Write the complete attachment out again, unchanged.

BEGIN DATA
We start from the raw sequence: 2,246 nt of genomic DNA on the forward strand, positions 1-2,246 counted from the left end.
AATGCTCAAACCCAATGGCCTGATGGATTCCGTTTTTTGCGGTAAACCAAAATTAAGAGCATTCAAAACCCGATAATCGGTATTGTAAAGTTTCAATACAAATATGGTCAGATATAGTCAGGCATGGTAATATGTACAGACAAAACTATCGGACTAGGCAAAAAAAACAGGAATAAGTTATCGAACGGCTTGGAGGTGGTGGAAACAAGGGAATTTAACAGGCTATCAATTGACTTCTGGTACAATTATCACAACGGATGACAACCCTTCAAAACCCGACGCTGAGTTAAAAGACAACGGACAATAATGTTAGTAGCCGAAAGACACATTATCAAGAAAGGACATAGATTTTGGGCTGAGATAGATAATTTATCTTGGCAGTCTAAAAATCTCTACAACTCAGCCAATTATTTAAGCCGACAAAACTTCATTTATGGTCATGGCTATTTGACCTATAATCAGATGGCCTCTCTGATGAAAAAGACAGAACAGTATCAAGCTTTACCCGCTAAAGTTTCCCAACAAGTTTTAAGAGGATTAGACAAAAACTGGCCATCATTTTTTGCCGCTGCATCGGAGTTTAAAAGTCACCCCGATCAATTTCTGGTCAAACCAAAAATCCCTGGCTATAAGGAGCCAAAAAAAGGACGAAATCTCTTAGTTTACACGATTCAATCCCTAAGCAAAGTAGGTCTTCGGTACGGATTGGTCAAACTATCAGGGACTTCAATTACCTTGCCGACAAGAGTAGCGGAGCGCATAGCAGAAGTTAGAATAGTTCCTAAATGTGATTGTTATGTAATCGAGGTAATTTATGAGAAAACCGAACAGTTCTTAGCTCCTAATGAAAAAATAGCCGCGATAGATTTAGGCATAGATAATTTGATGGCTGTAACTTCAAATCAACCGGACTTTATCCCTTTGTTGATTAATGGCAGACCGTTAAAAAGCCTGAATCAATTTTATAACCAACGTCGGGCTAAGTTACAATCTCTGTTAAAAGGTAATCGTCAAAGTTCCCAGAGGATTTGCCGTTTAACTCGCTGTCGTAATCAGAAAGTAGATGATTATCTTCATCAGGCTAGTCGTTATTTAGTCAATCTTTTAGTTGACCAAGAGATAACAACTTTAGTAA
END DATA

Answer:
We start from the raw sequence: 2,246 nt of genomic DNA on the forward strand, positions 1-2,246 counted from the left end.
AATGCTCAAACCCAATGGCCTGATGGATTCCGTTTTTTGCGGTAAACCAAAATTAAGAGCATTCAAAACCCGATAATCGGTATTGTAAAGTTTCAATACAAATATGGTCAGATATAGTCAGGCATGGTAATATGTACAGACAAAACTATCGGACTAGGCAAAAAAAACAGGAATAAGTTATCGAACGGCTTGGAGGTGGTGGAAACAAGGGAATTTAACAGGCTATCAATTGACTTCTGGTACAATTATCACAACGGATGACAACCCTTCAAAACCCGACGCTGAGTTAAAAGACAACGGACAATAATGTTAGTAGCCGAAAGACACATTATCAAGAAAGGACATAGATTTTGGGCTGAGATAGATAATTTATCTTGGCAGTCTAAAAATCTCTACAACTCAGCCAATTATTTAAGCCGACAAAACTTCATTTATGGTCATGGCTATTTGACCTATAATCAGATGGCCTCTCTGATGAAAAAGACAGAACAGTATCAAGCTTTACCCGCTAAAGTTTCCCAACAAGTTTTAAGAGGATTAGACAAAAACTGGCCATCATTTTTTGCCGCTGCATCGGAGTTTAAAAGTCACCCCGATCAATTTCTGGTCAAACCAAAAATCCCTGGCTATAAGGAGCCAAAAAAAGGACGAAATCTCTTAGTTTACACGATTCAATCCCTAAGCAAAGTAGGTCTTCGGTACGGATTGGTCAAACTATCAGGGACTTCAATTACCTTGCCGACAAGAGTAGCGGAGCGCATAGCAGAAGTTAGAATAGTTCCTAAATGTGATTGTTATGTAATCGAGGTAATTTATGAGAAAACCGAACAGTTCTTAGCTCCTAATGAAAAAATAGCCGCGATAGATTTAGGCATAGATAATTTGATGGCTGTAACTTCAAATCAACCGGACTTTATCCCTTTGTTGATTAATGGCAGACCGTTAAAAAGCCTGAATCAATTTTATAACCAACGTCGGGCTAAGTTACAATCTCTGTTAAAAGGTAATCGTCAAAGTTCCCAGAGGATTTGCCGTTTAACTCGCTGTCGTAATCAGAAAGTAGATGATTATCTTCATCAGGCTAGTCGTTATTTAGTCAATCTTTTAGTTGACCAAGAGATAACAACTTTAGTAA